My recent post on the unveiling of another large Confederate flag in Tennessee generated a number of comments.  It’s an emotional issue on all sides and it is unlikely that the interested parties will ever fully agree on whether it should be displayed in public as well as its meaning.  But that’s the way it is when it comes to controversial symbols.  By definition they are open to multiple points of view.  There is a certain amount of legitimacy on all sides and on occasion we can also see these same individuals/groups engaged in actions that betray ignorance and callousness.  Consider H.K. Edgerton’s ridiculous suggestion that if you don’t revere the Confederate flag than you ought to be considered a “traitor” or the Auburn official who plucked the Confederate flags from a soldier ceremony.  I could go on and on with examples.

Such a state of affairs is one of the reasons why I’ve suggested that the flag ought to be removed to a museum setting where it can be properly interpreted.  I don’t understand why more people in the SCV and other Confederate heritage groups don’t consider such a move.  Done right the flag would be taken out of a public debate that rarely evolves in a way where any real understanding of history is conveyed; it simply works to fuel passions on both sides.  As I see it the problem is that the flag is both connected to men who fought bravely in battle during the Civil War and it is a flag that was used as a symbol against civil rights in the 1950s.  You can’t change the history and, by extension, the way people identify with it.  To suggest otherwise is to misunderstand history and the nature of symbols themselves.  Go to the Museum of the Confederacy and you will see the flag in the context of the Civil War.  Across Broad Street, at the American Civil War Center at Tredegar, you will see the flag associated with the Civil War as well as a symbol of white supremacy in the 1950s.  The flag is there to be better understood.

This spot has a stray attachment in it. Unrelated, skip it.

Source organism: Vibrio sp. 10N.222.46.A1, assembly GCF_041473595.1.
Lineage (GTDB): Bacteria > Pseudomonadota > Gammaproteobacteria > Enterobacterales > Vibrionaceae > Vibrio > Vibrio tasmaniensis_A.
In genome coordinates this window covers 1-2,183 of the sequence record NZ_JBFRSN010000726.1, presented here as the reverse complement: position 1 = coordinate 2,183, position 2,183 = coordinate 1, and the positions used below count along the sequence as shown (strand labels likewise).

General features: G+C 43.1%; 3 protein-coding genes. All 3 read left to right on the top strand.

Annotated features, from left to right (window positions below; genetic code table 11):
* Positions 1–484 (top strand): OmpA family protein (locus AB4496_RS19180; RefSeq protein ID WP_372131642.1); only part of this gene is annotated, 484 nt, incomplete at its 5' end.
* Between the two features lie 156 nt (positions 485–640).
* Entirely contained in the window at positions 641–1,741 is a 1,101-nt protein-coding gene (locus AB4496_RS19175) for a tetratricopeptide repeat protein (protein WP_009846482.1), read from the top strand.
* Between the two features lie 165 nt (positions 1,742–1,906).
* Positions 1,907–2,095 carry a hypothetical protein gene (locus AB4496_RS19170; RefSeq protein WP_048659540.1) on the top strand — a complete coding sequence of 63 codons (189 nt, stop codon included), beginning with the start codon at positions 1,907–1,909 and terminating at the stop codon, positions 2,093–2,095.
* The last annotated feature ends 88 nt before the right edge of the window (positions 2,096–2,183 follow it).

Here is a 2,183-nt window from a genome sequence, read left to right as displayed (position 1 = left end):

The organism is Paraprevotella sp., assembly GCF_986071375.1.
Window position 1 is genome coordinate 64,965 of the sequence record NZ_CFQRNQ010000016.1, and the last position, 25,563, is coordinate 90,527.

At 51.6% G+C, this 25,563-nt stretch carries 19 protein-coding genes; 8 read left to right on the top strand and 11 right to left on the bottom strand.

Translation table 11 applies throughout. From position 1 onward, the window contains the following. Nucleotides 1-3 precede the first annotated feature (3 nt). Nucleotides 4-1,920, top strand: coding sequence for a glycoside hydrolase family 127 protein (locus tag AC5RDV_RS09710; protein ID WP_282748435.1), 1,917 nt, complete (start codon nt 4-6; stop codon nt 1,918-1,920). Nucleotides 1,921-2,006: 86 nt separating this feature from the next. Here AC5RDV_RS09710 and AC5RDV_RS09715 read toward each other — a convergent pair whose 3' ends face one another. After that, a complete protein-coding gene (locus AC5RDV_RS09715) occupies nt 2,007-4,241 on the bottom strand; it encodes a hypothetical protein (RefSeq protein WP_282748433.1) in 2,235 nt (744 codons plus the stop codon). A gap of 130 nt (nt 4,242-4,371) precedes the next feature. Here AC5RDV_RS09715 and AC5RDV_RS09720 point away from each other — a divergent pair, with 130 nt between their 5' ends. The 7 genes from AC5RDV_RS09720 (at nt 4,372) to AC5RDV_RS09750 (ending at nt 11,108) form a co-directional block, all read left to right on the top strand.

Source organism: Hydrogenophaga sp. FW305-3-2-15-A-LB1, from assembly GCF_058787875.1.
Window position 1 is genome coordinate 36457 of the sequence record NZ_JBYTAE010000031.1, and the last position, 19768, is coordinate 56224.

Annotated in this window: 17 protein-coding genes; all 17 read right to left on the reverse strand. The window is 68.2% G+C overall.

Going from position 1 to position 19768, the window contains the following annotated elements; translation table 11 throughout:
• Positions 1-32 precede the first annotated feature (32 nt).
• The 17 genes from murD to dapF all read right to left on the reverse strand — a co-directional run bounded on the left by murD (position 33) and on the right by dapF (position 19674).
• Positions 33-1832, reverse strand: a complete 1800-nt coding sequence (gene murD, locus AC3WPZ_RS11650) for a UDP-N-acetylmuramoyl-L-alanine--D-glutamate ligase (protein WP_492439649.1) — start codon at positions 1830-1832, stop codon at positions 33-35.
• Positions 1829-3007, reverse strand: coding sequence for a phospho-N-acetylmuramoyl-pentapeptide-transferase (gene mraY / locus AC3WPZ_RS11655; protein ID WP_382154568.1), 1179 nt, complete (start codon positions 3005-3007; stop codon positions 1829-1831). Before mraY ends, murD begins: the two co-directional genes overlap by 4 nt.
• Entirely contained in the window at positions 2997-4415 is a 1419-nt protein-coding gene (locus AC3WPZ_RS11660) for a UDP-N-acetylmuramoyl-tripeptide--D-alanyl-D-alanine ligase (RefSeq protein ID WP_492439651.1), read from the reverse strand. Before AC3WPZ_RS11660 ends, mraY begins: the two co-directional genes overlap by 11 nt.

Now, you might suggest that I am being a bit extreme in suggesting that the flag ought to be retired to a museum.  After all, its supporters want to see it in public as a rallying point and as a symbol of pride.  Fair enough and luckily we live in a society where that is permitted up to a point.  The sticking point as we know all too well is that the visibility of the Confederate flag is determined to a certain extent by society through local assemblies and other levels of government.  And let’s keep something very important in mind as we proceed: THIS HAS ALWAYS BEEN THE CASE!

The only difference in the last three decades following the civil rights movement is that a much broader segment of the population can now weigh in on issues having to do with how the past is remembered in public spaces because a broader segment of society is now represented in local government.  Because of this the debates are more heated and the outcomes no longer follow what some have taken for granted for far too long.  Does anyone really believe that if African Americans had been allowed to take part in local government during the era of Jim Crow we would not have seen a more vigorous and and even contentious debate about the public display of the Confederate flag along with monuments and other public sites?  Of course we would.  The defensiveness of some who believe that their “heritage” is under attack is a function of the fact that a certain segment of society has had a monopoly on public remembrance.  That has changed since the 1960s, but again, it should not be seen as anything more than the same democratic process at work.

So, what is the future of the Confederate flag (along with other symbols) and their meaning?  Its future will be determined in every community by those who choose to focus on whether this particular symbol best reflects their values and its collective past.  For instance, in Allegany County, Maryland the local school board has prevented the distribution of a pamphlet that depicts the Confederate flag.  In Jonesborough, Tennessee the mayor and aldermen voted to allow the placement of bricks with the names of Confederate soldiers from the county in a display to honor its veterans.  In both cases, as in so many other examples that can be found in newspapers across the country, these decisions are being made by elected officials who do their best to reflect the sentiment of their constituents. Get it right in enough cases and they stand a good chance of being reelected.  Get it wrong and they are out on their asses.  There is no fixed meaning of symbols with the kind of contested history as the Confederate flag, but if enough people rally to allow or prevent its display in a park or parade, etc than in that sense the community has issued a statement.  In each decision the meaning of the flag is fixed until the community chooses to change it.

On one of Robert Moore’s recent comment threads, fellow blogger Richard Williams suggested that the large Confederate flags are examples of “push back” against those who are perceived to be a threat to their preferred view of the past.  I think that is a fair characterization, but it is one that I hope I’ve explained in this post lies at the foundation of our democratic process.  Let me suggest that the supporters of the Confederate flag ought to be grateful that we now live in a society where “push back” is possible.